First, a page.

Depending on the region and severity Spinal stenosis feels like tingling, burning and/or weakness in the hands, arms, neck, lower back or legs. It may also feel like a radiating pain or shooting shock-like pain. Read more in the links below: Spinal Stenosis Spinal Stenosis Overview Defining Spinal Stenosis Researching Spinal Stenosis Learning About Back Stenosis Spinal Stenosis Pathophysiology
The types of spinal stenosis are region based and consist of cervical (neck), thoracic (mid back) and lumbar or lower back. In addition, foraminal stenosis is the narrowing of the foramen. Read more in the links below: Spinal Stenosis of the Neck Cervical Stenosis - Basic Facts Neck Stenosis Causes Neck Stenosis Treatment Central Canal Stenosis Lumbar Spinal Stenosis Spinal Stenosis in the Back
Spinal Stenosis is the narrowing of the spinal canal. This condition, most often located in the Lumbar spine, may be caused by degeneration of the spine, wear and tear, sports injury, & collapsing discs. Read more in the links below. What Causes Spinal Stenosis? Obesity May Lead to a Stenosis Diagnosis Age and its Role in the Development of Spinal Stenosis Spinal Stenosis Causes Identifying Common Causes From Birth Defects to Getting Older Degenerative Conditions Car Accident Injuries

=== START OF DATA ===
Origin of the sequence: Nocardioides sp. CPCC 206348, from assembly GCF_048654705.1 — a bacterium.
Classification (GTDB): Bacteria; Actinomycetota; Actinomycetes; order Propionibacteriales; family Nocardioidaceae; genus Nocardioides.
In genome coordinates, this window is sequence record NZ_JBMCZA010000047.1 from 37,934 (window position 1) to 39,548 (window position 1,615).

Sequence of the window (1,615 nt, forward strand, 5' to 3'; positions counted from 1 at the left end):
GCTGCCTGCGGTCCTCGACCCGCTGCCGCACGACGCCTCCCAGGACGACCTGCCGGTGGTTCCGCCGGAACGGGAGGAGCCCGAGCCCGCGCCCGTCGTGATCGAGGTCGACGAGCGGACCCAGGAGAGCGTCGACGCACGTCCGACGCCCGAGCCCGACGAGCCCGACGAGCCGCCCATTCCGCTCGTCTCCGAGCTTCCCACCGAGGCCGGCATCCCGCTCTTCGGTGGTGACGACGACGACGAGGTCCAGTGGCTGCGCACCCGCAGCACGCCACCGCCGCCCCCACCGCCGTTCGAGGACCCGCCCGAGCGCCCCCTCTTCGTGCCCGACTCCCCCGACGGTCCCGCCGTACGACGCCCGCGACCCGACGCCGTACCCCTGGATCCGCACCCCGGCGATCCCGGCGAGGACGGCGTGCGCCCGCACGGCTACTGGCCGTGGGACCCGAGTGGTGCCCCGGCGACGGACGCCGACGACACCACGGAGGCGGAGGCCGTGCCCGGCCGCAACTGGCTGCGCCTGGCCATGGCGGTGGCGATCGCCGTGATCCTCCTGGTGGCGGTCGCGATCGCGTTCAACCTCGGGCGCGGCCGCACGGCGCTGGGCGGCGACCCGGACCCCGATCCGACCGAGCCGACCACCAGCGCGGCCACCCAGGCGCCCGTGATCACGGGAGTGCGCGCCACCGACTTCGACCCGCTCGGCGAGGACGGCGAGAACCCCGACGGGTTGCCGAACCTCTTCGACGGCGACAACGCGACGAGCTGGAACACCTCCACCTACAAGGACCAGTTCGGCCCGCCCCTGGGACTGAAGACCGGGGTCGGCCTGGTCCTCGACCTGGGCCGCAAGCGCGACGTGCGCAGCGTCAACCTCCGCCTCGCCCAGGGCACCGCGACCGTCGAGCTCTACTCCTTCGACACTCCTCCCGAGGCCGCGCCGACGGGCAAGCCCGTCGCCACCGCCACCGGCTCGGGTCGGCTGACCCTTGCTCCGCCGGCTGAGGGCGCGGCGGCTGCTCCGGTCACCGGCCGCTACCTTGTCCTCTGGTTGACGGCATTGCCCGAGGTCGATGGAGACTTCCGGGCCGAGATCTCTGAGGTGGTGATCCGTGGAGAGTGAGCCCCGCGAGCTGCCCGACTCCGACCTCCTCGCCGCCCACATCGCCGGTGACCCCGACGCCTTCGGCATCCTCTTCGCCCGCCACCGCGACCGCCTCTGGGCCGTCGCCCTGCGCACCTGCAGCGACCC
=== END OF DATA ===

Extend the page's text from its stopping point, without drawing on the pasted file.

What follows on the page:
The symptoms of spinal stenosis include tingling or numbness in the extremities, pain and weakness in the neck, back and/or legs. In severe cases bladder, bowel dysfunction/continence. Learn more in the links below: What Are the Symptoms of Spinal Stenosis? Spinal Stenosis Symptoms Spinal Stenosis Diagnosis What Should I Do If I Think I Have Spinal Stenosis? Spinal Stenosis and Hand Pain Recognizing Spinal Stenosis Have You Been Diagnosed? About Your Diagnosis Diagnostic Process Helping Your Physician How a Diagnosis Is Made Arriving at a Diagnosis
Physician specialties that treat spinal stenosis include: Pain management & rehabilitation physicians, spine surgeons, orthopedic specialists & neurosurgeons. Read more about these specialties in the links below: Doctors Who Treat Spinal Stenosis Spinal Decompression Doctors
Patients can expect recovery to last 4-6 weeks in most cases (depending on the complexity of your condition). People who choose minimally invasive spine surgery recover faster and get back to work sooner than those who choose open back surgery. Read more in the links below: Recovery After a Procedure What to Expect Recovery Times

  • Problems from anesthesia.
  • A deep infection in the surgical wound.
  • A skin infection.
  • Blood clots.
  • Nerve injury, including weakness, numbness, or paralysis.
  • Tears in the fibrous tissue that covers the spinal cord and the nerve near the spinal cord. These tears may require more surgery.
  • Trouble passing urine, or loss of bladder or bowel control.
  • Long-term (chronic) pain, which happens after surgery in some cases.
  • The chance that the surgery won't relieve your symptoms. And even if you get better with surgery, there is a chance that you may get new symptoms in the future.
  • Death from problems caused by surgery, but this is rare.

Read more in the links below: Overview of Risk Factors Most Common Risk Factors Obesity & Spinal Stenosis Spinal Stenosis & Arthritis Treating Elderly Patients